War of the Rebellion: Serial 045 Page 1031 Chapter XXXIX. CORRESPONDENCE, ETC. -CONFEDERATE.

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an attack on Mobile, and it is certainly not improbable, unless General E. K. smith can keep them occupied in Lower Louisiana.

Yesterday it was reported that the enemy`s cavalry were moving on the railroad to Wilmington, from the direction of Greenville, and Spear`s cavalry is said to be again about Suffolk. The gunboats have gone lower down the river. / General Dix and General Keyes are reported to have gone to new York; Foster to be in command at Fort Monroe.

With cordial regards, I am, very respectfully, yours.



Hollingsworth`s Mills, near Winchester, July 21, 1863.

Major General SAMUEL JONES,

Commanding, & c., Dublin, Va.:

GENERAL: I am ignorant whether circumstances will permit you to repair to the Valley in person or not, or whether any more of your troops are destined for operations here.

Beling obliged to withdraw the army east of the Blue Ridge to meet the enemy in that quarter, I have left Colonel Wharton`s command here for the present. Should you arrive, I desire you to take command of the Valley district. I have also left General Imgoden with his command in the Valley, who, unless you come, will be the senior officer present.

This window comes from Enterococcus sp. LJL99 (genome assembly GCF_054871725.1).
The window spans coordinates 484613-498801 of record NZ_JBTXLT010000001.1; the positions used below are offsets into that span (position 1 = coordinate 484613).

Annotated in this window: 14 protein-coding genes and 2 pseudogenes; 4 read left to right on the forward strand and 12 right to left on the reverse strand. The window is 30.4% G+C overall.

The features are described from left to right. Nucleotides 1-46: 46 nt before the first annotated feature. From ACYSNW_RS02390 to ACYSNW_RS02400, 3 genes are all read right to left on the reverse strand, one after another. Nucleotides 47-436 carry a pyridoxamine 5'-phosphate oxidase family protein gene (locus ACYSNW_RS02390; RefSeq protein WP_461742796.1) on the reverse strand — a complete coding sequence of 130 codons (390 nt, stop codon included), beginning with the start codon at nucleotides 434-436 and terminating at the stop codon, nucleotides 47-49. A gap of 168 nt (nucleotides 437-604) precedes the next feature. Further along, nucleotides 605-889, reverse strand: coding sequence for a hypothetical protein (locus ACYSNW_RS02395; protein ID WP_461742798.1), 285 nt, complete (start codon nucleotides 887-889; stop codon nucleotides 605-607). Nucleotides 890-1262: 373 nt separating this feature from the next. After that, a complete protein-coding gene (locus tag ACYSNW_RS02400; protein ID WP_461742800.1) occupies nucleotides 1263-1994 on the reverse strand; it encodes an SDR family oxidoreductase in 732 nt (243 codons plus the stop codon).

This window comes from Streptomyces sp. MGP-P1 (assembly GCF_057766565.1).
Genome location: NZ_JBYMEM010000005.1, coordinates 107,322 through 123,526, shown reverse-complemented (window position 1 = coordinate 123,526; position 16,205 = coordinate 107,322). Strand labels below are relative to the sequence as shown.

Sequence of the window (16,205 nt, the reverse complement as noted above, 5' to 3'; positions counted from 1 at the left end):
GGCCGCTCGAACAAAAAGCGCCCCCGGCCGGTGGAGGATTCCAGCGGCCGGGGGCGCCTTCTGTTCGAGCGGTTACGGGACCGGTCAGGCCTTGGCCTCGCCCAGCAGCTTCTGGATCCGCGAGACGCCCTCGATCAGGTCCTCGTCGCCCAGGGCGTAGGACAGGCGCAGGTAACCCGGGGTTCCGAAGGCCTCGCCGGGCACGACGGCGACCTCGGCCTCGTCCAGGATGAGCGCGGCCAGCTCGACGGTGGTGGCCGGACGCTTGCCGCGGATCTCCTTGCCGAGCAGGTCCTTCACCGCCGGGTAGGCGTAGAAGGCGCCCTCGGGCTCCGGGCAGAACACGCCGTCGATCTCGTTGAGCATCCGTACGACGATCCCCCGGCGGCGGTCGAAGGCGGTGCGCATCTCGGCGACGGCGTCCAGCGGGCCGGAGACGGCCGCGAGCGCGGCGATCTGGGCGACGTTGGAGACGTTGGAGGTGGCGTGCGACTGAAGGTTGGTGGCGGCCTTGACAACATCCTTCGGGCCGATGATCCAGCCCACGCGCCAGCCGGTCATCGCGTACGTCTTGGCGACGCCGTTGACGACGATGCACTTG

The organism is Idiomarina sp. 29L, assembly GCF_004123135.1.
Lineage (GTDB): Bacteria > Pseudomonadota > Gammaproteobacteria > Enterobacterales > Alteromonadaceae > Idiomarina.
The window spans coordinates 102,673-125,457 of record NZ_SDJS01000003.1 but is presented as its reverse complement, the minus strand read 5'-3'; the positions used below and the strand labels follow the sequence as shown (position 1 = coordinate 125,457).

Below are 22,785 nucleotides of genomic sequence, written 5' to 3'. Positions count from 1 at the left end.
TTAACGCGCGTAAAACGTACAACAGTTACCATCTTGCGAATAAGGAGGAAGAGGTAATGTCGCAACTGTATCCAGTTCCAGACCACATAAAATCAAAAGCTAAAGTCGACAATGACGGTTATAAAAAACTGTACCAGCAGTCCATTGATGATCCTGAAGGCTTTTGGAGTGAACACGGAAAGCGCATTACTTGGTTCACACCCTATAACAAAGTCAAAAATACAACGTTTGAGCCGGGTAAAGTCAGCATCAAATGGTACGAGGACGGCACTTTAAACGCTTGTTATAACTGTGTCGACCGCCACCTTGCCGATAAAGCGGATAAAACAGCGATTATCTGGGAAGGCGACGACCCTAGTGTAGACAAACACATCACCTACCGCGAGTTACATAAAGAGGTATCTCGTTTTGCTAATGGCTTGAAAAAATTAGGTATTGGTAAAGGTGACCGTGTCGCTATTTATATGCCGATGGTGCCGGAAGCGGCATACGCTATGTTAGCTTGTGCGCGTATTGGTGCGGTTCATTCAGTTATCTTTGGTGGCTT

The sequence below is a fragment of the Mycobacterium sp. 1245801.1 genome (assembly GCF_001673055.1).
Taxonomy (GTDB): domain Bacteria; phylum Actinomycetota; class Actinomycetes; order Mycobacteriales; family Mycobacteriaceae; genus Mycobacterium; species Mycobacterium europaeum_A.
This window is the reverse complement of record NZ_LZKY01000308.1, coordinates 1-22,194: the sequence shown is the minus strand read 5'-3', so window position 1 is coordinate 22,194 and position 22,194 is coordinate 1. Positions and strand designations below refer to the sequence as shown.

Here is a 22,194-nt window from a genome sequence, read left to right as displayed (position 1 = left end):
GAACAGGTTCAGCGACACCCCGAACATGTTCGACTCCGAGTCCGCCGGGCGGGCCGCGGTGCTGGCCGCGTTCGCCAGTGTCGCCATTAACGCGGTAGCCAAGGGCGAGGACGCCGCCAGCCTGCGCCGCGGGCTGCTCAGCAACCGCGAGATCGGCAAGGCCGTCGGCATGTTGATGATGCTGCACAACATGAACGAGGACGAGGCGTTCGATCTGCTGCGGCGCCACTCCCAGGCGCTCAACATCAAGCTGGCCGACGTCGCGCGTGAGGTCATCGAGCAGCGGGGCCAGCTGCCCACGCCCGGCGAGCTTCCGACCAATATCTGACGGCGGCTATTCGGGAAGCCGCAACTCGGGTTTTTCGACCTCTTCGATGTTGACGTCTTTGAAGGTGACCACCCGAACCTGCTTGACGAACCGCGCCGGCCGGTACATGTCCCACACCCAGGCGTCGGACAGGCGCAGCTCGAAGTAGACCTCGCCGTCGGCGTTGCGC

I am, very respectfully, your obedient servant.

R. E. LEE,



One mile South of Winchester, July 21, 1863.

Colonel G. C. WHARTON,

Commanding Brigade, & c.:

COLONEL: The movement of the enemy east of the Blue Ridge obliges me to march this army across the mountains to meet him.

General ewell and his corps will probably be in Winchester or its vicinity to-morrow evening, to follow the route of the army the next day.

I have directed the removal of all the sick and wounded that can bear transportation from Winchester and its vicinity to Harrisonburg and Staunton, and am led to believe that it will be accomplished by to-morrow evening. Still, some unforeseen delay may occur, and I wish you would go to Winchester to-morrow, and remain there until the arrival of General Ewell, and ascertain in consultation with him whether the presence of your troops in that place for a few days would be necessary or advantageous.

I intend to leave General Imboden`s troops in the Valley, and have written to him to hasten down from Staunton as soon as practicable.

Colonel Imboden with his cavalry is now in the vicinity of bunker Hiull.

Should the enemy wish to repossess himself of Winchester, a small force there would be unavailing. Not knowing whether any additional troops of General Sam. Jones` command have joined you,